B2B marketing is a constant balance between the emotional and the analytical. Running a successful marketing team means getting that balance consistently right, and it’s what keeps Nicole Parlapiano up at night. As WeWork’s head of marketing for the U.S. and Canada, she was inspired to share her insights about how to use B2B marketing to drive business growth with us after listening to Sydney Sloan’s Up At Night podcast episode.
On the one hand, Parlapiano says, B2B marketing leaders need to run teams that come up with impactful creative that differentiates their product or service in a breakthrough way. That sometimes means not taking the traditional problem-solution route. On the other hand, those leaders need to be experts in the measurable metrics they’re committed to, like opportunities and revenue. Parlapiano’s overarching advice for B2B marketing leaders—or anyone aspiring to climb the marketing ladder—is to embrace the mix of creative and analytical.
So, how does B2B marketing drive business growth? Parlapiano shared her six B2B marketing tips with us to help you get started.
1. Understand the context and complexities
“The tough part about B2B marketing is that it’s a rational and emotional sell,” Parlapiano says. “The individuals involved usually care about different things, and the sales journey is long. It’s marketing’s job to inform and influence the buyer groups along the sales cycle, and to help expedite the sales cycle to close the deal.”
Bu you can learn from the experience, she explains. “If you are a marketer at any company, philosophically understanding the challenges of B2B marketing will help with internal communications and buy-in,” she says. “The better you are at explaining your plans and making your case for budgets with different stakeholder groups, the faster you can move.” How does she make her case? She models.
The better you are at explaining your plans and making your case for budgets with different stakeholder groups, the faster you can move.Nicole Parlapiano, head of marketing, U.S. and Canada, at WeWork
2. Model everything
With a background in private equity, Parlapiano said she’s learned to apply financial models in order to internally build a business case for B2B marketing campaigns, and for campaign optimization.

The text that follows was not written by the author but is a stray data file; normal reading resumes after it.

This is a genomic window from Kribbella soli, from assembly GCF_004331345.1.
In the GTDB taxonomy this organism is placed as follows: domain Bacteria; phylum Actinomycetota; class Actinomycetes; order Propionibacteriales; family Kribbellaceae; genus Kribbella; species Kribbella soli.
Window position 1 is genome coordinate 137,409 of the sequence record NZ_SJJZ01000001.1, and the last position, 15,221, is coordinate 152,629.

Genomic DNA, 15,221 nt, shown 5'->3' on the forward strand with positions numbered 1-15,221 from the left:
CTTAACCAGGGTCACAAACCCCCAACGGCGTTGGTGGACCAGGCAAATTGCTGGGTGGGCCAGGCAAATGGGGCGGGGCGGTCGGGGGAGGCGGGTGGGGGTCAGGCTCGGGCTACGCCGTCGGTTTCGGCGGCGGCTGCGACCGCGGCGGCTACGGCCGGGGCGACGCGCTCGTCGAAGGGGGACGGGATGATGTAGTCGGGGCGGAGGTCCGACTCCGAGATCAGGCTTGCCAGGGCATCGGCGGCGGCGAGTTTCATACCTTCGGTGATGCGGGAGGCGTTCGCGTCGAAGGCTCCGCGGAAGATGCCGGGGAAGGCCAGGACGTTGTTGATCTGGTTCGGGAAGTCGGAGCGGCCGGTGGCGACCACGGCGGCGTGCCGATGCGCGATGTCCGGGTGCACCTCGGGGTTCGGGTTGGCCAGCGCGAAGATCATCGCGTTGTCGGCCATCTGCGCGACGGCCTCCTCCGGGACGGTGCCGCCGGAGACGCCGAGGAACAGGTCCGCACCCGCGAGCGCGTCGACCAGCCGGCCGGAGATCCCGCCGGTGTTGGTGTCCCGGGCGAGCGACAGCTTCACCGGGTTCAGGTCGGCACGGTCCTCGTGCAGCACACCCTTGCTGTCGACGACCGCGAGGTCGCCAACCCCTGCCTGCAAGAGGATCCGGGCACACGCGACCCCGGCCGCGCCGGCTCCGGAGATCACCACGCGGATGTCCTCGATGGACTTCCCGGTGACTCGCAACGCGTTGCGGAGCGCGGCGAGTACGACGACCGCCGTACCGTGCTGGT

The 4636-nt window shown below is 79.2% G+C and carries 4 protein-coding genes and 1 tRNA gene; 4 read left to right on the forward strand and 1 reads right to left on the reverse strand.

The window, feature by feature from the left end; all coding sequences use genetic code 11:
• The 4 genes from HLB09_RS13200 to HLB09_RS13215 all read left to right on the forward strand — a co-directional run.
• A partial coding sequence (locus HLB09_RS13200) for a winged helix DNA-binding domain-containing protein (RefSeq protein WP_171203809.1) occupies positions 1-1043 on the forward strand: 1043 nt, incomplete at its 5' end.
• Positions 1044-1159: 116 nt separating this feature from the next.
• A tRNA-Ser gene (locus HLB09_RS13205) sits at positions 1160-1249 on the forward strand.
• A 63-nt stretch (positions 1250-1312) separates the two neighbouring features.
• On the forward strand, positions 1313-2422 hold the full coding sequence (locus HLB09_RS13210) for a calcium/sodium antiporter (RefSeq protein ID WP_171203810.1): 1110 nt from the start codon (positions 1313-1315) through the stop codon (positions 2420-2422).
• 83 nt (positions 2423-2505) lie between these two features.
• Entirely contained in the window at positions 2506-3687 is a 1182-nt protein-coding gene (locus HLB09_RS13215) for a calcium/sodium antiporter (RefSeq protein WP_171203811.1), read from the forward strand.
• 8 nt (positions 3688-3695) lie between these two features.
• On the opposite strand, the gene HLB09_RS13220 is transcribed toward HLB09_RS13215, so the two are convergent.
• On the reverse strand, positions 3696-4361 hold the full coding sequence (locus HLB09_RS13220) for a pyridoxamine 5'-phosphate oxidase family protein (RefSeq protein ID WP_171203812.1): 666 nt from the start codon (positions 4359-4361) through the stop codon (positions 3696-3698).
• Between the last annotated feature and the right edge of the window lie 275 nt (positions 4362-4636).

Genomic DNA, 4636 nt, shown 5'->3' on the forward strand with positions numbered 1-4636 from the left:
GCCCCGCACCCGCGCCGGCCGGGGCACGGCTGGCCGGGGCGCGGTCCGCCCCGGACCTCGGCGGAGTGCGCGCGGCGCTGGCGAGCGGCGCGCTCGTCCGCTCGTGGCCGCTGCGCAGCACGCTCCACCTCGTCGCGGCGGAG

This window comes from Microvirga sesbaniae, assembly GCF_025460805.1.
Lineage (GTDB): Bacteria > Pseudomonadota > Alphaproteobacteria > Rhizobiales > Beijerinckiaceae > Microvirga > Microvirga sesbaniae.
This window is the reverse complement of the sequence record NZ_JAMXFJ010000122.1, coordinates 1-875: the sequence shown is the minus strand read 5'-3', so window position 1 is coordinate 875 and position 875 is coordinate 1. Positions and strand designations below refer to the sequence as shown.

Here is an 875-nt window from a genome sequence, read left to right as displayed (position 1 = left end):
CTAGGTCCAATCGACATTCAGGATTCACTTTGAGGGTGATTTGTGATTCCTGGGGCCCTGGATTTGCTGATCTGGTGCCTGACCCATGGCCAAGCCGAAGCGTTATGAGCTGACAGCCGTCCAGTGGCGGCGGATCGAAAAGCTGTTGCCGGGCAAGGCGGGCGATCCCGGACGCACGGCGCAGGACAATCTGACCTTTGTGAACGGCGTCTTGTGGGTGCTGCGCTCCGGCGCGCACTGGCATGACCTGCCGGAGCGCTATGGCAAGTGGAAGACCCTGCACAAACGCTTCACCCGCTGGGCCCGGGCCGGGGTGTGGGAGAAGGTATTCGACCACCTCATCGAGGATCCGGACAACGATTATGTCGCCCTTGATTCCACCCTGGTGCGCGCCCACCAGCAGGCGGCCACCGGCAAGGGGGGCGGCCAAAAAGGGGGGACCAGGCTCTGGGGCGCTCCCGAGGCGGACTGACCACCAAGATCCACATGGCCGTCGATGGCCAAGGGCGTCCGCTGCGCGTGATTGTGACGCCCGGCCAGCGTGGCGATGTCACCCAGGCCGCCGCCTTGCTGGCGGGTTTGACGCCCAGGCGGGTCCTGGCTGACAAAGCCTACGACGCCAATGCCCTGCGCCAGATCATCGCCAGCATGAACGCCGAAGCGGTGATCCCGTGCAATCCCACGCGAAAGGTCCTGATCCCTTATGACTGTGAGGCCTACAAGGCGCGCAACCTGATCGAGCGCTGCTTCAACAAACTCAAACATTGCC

“I model everything,” she says. “I look at historical performance benchmarks, form my assumptions, and forecast what I think the campaign will yield. We usually like to look at three different scenarios: low yield, average, above average. This gives us a performance range. Midway through the campaign flight, we reevaluate and check where we are falling within that range and which areas of the funnel we can improve.”
Not everything works as planned, she admits. “You sometimes need to know when to call it, when something just isn’t working no matter how much you try to optimize, and it becomes a waste of time, money, and resources to try to make it work,” she acknowledges. “I have a hard time doing that because my ego is saying it failed, which is hard to admit. But if everything is successful, we’re not really learning anything.”
3. Manage the biggest risk: executing the creative
“Creative is always the most risky component when I’m planning campaigns or programs,” Parlapiano explains. “I can recall many times in my career where the creative idea was amazing, and it just fell apart in execution, or where we played it too safe and it didn’t move the needle. It’s a hard thing to nail.”
I can recall many times in my career where the creative idea was amazing, and it just fell apart in execution, or where we played it too safe and it didn’t move the needle. It’s a hard thing to nail.Nicole Parlapiano
When you’re utilizing B2B marketing to drive business growth but the creative ideas fall apart, she says, it’s due to one of two reasons: Either there are too many cooks in the kitchen, or the idea is impractical to execute. “Sometimes it’s a great idea, but it can’t be executed in real life,” she says.